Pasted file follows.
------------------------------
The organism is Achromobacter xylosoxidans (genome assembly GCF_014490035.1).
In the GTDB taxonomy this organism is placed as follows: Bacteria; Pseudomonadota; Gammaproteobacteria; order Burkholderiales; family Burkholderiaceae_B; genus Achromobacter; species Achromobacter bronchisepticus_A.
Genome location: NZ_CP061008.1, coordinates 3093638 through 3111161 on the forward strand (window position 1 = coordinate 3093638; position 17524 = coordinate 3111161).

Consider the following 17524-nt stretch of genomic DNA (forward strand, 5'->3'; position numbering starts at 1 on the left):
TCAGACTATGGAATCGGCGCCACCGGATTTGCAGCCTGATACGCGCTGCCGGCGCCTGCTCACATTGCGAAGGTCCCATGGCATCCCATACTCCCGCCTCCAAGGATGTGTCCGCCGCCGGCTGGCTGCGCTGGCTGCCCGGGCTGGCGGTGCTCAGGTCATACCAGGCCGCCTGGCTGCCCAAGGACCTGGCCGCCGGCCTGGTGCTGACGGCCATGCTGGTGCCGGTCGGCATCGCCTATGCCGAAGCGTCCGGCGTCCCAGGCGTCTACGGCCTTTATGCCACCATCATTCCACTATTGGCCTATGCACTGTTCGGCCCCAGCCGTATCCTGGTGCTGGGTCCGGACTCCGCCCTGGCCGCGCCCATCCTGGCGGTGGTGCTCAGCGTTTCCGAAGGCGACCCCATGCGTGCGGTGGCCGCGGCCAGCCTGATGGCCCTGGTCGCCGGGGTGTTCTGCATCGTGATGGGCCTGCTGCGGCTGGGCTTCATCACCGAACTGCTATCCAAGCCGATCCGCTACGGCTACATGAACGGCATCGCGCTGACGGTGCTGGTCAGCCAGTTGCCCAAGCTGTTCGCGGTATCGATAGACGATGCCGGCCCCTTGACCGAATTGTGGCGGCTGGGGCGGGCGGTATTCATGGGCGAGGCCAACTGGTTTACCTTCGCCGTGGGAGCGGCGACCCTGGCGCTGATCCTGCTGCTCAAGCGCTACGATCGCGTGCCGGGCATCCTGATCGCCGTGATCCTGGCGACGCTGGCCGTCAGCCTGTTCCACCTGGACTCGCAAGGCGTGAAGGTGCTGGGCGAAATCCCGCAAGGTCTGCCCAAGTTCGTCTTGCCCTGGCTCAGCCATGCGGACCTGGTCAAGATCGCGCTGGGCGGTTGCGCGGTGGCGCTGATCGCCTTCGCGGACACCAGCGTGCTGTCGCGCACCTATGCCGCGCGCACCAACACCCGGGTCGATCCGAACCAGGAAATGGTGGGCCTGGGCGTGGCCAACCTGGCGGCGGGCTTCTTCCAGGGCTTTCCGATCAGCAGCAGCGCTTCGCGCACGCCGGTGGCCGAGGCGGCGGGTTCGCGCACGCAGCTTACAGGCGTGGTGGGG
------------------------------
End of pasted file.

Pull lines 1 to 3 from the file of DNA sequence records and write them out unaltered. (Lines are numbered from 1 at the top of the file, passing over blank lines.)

The organism is Achromobacter xylosoxidans (genome assembly GCF_014490035.1).
In the GTDB taxonomy this organism is placed as follows: Bacteria; Pseudomonadota; Gammaproteobacteria; order Burkholderiales; family Burkholderiaceae_B; genus Achromobacter; species Achromobacter bronchisepticus_A.
Genome location: NZ_CP061008.1, coordinates 3093638 through 3111161 on the forward strand (window position 1 = coordinate 3093638; position 17524 = coordinate 3111161).